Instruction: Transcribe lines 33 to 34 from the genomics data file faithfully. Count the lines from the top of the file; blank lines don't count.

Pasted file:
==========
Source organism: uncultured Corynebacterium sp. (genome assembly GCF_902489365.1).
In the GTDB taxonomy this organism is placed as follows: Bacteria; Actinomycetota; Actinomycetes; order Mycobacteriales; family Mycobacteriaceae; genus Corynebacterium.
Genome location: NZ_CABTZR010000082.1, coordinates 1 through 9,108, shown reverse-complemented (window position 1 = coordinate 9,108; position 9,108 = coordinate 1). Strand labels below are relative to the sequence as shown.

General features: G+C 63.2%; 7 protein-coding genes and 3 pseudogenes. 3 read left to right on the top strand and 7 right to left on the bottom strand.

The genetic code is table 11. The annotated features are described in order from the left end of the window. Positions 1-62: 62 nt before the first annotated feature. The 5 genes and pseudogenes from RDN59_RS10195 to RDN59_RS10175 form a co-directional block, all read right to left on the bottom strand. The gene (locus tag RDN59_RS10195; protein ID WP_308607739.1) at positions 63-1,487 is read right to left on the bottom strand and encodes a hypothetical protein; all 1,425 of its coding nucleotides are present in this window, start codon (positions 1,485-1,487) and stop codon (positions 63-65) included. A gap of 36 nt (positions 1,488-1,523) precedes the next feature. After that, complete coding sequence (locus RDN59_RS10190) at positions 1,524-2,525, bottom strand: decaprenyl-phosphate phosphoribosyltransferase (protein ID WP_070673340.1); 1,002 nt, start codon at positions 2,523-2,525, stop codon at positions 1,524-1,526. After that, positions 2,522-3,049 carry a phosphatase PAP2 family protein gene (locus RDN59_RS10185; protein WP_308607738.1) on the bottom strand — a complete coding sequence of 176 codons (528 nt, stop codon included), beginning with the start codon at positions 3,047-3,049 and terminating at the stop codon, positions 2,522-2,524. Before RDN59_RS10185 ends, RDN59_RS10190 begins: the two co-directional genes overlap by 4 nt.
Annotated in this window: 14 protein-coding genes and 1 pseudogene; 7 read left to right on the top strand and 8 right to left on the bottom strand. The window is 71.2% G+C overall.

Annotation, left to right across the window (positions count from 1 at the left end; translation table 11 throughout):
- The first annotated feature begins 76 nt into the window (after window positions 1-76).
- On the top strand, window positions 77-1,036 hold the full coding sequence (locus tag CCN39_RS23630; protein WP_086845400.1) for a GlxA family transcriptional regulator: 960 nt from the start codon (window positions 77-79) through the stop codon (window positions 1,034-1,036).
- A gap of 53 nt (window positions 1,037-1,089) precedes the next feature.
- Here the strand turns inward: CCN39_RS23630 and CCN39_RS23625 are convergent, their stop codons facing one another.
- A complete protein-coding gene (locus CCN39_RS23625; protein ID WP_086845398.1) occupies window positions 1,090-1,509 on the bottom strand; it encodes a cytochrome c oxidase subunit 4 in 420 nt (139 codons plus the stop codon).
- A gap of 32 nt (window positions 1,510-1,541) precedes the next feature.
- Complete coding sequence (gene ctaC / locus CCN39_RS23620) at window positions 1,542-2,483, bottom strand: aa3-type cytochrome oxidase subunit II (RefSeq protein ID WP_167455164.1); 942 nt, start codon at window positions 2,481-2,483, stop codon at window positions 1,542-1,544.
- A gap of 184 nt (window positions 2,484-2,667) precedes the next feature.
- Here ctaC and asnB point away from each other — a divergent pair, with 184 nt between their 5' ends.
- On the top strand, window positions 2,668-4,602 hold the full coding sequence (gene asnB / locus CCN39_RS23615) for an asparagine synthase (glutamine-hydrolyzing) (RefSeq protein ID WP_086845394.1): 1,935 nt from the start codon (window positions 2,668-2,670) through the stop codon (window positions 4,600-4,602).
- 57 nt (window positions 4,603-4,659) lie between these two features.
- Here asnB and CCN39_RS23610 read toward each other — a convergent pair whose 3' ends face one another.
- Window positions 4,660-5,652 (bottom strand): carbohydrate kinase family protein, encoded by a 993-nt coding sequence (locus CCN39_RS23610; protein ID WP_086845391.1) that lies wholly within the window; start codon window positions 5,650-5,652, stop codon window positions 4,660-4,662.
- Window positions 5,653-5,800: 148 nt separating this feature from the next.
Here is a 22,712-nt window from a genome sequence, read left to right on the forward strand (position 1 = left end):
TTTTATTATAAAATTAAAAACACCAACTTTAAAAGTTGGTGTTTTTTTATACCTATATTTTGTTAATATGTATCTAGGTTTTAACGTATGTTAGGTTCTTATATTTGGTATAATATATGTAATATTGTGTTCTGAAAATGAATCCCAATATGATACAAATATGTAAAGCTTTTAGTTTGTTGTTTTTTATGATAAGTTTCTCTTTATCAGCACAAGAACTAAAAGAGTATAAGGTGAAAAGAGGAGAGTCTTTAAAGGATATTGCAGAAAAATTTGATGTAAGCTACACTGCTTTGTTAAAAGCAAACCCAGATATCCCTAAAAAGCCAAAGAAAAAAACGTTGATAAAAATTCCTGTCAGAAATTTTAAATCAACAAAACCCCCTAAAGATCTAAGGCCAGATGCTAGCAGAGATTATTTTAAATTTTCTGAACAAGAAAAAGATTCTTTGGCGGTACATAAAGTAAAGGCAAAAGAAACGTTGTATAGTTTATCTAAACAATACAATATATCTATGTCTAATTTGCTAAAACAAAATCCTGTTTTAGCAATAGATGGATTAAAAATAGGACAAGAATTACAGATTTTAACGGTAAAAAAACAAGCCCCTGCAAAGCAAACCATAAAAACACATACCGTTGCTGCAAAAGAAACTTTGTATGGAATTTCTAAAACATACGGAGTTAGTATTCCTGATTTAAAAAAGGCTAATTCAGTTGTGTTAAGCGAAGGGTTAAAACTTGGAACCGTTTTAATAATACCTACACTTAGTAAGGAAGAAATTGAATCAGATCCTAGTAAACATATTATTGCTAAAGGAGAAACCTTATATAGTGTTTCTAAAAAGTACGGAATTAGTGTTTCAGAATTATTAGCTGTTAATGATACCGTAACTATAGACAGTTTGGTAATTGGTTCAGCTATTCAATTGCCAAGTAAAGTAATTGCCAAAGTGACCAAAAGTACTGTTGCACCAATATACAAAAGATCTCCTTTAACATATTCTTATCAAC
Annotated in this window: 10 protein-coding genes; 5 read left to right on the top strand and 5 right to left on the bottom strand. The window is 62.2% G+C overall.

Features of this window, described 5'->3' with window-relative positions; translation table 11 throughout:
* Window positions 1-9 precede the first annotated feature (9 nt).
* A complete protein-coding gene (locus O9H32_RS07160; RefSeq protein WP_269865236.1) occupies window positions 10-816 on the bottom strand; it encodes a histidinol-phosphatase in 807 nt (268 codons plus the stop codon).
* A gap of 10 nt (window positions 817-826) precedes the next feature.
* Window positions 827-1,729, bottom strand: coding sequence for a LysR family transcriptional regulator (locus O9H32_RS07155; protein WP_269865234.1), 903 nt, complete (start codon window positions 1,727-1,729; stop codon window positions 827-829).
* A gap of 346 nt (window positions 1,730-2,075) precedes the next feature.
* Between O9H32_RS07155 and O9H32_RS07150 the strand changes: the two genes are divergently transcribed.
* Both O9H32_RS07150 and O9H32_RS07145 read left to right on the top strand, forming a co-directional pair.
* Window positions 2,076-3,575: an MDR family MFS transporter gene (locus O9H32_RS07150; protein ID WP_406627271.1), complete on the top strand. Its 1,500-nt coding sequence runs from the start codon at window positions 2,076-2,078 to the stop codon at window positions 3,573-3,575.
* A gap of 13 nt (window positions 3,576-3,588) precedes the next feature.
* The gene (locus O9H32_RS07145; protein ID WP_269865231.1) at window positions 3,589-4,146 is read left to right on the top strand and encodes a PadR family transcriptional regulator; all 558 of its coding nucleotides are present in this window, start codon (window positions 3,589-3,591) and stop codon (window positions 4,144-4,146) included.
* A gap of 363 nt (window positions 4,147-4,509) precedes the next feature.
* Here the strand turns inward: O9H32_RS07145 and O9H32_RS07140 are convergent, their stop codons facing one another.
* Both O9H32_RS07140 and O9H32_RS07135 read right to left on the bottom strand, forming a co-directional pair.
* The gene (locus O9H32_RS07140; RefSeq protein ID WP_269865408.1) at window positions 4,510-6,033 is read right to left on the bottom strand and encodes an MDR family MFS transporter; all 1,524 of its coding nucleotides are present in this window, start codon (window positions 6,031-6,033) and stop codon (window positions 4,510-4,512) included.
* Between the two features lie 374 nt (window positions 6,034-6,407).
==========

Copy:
* Window positions 2,076-3,575: an MDR family MFS transporter gene (locus O9H32_RS07150; protein ID WP_406627271.1), complete on the top strand. Its 1,500-nt coding sequence runs from the start codon at window positions 2,076-2,078 to the stop codon at window positions 3,573-3,575.
* A gap of 13 nt (window positions 3,576-3,588) precedes the next feature.